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City Targets ‘the Shuffle’ on Skid Row

Times Staff Writers

It’s known as the “28-day shuffle” -- the long-standing yet illegal practice by skid row hotels of forcing residents out of their rooms before the one-month point to avoid them becoming legal “tenants” and receiving certain rights under state law.

For years, homeless advocates have complained that the shuffle is a huge barrier blocking transients and poor families from establishing permanent routines and gaining even tenuous roots in the community.

But on Wednesday, for the first time, the Los Angeles city attorney filed suit against two of downtown’s biggest single-room occupancy hotels, accusing operators of regularly shuffling transients in and out of their properties to prevent them from becoming tenants.

Los Angeles City Atty. Rocky Delgadillo targeted the Frontier and Rosslyn, two landmark hotels in the heart of skid row.

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“The 28-day shuffle is illegal and immoral,” Delgadillo said in an interview. “I won’t stand by while the most vulnerable residents are being exploited.”

The lawsuits are the latest effort by city officials to improve conditions on skid row, which has the largest homeless population in the western United States and is plagued by drugs and crime.

Delgadillo’s office is also investigating hospitals that have been accused of “dumping” patients downtown after they are discharged. The Los Angeles Police Department is preparing a master plan for attacking crime in the area, and Mayor Antonio Villaraigosa has promised his own homeless initiative.

The city attorney’s office is taking Zuma Corp., the owner of both hotels, to court, seeking an injunction to end the practice of kicking residents out before 30 days. Prosecutors will also ask a judge to impose fines of up to $2,500 for every instance of shuffling found by authorities.

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Robert Frontiera, who along with his brother operates Zuma, denied any wrongdoing. He said that both hotels make a distinction between hotel guests and tenants.

“We have a policy: You can check in as a hotel guest, but if you want to be a monthly tenant you have to qualify,” he said. Long-term tenants and anyone wanting to become tenants can apply, but it requires security deposits and a background check.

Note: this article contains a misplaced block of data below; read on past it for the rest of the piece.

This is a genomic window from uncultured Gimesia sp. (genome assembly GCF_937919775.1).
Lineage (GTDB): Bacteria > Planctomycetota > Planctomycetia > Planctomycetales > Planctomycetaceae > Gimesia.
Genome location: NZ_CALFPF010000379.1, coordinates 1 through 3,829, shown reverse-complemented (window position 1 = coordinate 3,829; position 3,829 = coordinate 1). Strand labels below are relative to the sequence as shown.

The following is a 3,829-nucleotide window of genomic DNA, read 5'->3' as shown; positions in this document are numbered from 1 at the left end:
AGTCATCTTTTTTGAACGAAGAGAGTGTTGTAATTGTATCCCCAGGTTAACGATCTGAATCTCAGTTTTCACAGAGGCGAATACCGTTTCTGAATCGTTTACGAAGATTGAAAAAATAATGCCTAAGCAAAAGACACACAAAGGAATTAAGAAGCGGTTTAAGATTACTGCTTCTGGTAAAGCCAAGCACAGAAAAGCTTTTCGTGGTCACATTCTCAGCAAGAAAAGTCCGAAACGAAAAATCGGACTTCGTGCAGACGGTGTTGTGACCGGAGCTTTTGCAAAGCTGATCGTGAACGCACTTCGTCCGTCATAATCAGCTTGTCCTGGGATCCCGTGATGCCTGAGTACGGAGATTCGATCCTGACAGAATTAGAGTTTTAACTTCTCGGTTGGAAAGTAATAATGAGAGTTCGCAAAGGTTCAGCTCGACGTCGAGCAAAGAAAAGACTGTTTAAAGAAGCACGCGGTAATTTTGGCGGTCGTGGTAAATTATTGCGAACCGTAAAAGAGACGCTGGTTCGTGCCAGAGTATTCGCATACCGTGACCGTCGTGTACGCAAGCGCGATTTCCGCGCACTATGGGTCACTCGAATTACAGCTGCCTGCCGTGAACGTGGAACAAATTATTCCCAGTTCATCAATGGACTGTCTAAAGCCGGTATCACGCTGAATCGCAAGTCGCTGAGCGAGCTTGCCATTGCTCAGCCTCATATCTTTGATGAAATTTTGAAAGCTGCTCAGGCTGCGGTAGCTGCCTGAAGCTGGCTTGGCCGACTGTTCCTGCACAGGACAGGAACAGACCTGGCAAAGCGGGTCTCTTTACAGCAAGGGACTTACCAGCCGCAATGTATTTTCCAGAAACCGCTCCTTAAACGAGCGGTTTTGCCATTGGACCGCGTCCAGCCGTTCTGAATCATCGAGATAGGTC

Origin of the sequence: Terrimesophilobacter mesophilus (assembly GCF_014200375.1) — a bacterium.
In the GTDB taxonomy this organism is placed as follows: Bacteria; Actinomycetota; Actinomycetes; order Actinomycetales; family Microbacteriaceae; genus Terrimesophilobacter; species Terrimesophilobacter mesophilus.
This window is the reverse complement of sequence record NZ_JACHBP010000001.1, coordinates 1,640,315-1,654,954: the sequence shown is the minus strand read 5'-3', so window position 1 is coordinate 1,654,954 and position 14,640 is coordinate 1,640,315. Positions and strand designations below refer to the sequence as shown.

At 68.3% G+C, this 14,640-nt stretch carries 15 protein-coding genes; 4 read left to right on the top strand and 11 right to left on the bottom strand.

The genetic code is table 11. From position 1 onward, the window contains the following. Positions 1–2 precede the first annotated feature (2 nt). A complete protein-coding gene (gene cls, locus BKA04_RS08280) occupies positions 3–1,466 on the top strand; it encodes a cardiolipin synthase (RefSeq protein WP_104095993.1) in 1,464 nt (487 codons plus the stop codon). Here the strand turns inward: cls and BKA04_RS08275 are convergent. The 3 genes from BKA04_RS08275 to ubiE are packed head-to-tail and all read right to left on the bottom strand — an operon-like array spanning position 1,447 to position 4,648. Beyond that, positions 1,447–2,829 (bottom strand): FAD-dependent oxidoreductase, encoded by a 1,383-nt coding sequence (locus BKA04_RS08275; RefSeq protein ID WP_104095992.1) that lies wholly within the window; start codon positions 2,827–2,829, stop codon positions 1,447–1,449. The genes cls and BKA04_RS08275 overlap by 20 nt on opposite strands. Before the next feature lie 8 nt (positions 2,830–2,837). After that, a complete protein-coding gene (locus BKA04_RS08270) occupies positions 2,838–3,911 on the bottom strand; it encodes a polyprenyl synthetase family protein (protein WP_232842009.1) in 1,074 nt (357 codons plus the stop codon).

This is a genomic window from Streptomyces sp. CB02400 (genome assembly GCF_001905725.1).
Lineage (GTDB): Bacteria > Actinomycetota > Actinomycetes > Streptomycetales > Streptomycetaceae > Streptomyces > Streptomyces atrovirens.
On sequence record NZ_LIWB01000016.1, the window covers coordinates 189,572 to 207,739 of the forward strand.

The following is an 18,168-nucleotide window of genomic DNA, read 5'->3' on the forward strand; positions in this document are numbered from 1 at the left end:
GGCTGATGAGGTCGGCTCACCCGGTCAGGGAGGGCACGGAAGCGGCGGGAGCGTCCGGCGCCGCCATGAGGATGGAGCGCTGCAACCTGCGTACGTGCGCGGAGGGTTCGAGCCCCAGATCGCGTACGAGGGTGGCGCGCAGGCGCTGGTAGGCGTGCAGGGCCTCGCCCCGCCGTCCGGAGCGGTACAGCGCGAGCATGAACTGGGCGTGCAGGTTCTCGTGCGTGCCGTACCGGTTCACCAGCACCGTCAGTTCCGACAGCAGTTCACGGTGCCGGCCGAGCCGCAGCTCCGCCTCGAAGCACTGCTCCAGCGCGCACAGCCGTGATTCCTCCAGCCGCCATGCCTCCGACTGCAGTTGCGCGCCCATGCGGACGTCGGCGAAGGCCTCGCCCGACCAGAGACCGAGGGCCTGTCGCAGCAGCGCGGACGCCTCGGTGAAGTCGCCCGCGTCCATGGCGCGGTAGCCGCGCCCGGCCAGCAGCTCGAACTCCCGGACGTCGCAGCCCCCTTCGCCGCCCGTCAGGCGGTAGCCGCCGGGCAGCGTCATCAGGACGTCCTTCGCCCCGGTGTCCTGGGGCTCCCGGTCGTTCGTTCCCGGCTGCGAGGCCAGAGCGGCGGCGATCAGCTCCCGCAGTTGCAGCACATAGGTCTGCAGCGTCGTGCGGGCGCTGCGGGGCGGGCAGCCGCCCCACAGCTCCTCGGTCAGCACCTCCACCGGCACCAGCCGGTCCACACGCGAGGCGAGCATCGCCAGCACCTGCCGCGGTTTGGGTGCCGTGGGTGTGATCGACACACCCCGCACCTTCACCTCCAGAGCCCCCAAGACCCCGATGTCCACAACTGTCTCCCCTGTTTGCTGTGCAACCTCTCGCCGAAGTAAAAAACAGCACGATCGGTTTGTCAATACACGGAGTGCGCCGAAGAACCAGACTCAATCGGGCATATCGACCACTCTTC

“We don’t do a shuffle,” Frontiera said. “We ran it all past the Housing Department and the city attorney’s office.”

But in litigation filed Wednesday, the city attorney cites three cases in which residents were moved from their rooms before the 30 days.

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Officials said the practice had two goals. One was to prevent the residents from gaining “tenants” rights under state law, which would protect them from immediate eviction.

In one case, prosecutors allege that a woman in her early 60s with mental problems and living on Social Security benefits was told after spending 28 days at the Rosslyn that “she would have to vacate her room for a week, after which she could return.”

She spent three days at another hotel before moving back into her room at the Rosslyn, authorities said. When the same thing happened the next month, she complained to the Los Angeles Housing Department, records show.

Second, authorities allege that the hotels moved more than 200 occupants from rooms to make way for a massive conversion to upscale lofts. (The Frontier rehabbed portions of its upper floors for rent as lofts).

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The city alleges that hotel operators used a computer system to ensure that occupants did not exceed the four-week mark. Occupants wishing to stay a single day longer had to deposit three months’ rent, authorities allege.

Delgadillo said in 2004 that he sent warning letters to owners of single-room residential hotels warning that he would take legal action if the practice continued, and he is keeping that promise.

The “28-day shuffle” has long been a part of life on skid row. Over the years, people have complained about having to live on the streets for days at a time until they were let back into the hotels.

Homeless services advocates say the “28-day shuffle” undermines the stability of people trying to stay off the streets. Having a regular place to live is especially important for people with mental illness or drug problems. It’s all the more outrageous because people can spend between $600 and $800 a month to rent the rooms, they said.

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“The 28-day shuffle is just one example of the tenant rights violations facing low-income tenants,” said Pete White, director and CEO of Los Angeles Community Action Network.

The Rosslyn has 264 rooms in the heart of skid row. It is the fourth largest such residential hotel in the city serving the impoverished and the physically and mentally disabled. Across 5th Street to the north is the Frontier, which once had about 400 rooms but now has about 190 rooms. Several of its upper floors are undergoing conversion to lofts with market rents.

There has been concern that the gentrification occurring in and around skid row -- where numerous historic buildings have been converted to lofts and condos -- could spread to residential hotels. That would leave even fewer housing units downtown for low-income residents.

City officials said one reason for the crackdown is to prevent hotels from using the “28-day shuffle” to push out low-income tenants without providing them with relocation benefits.

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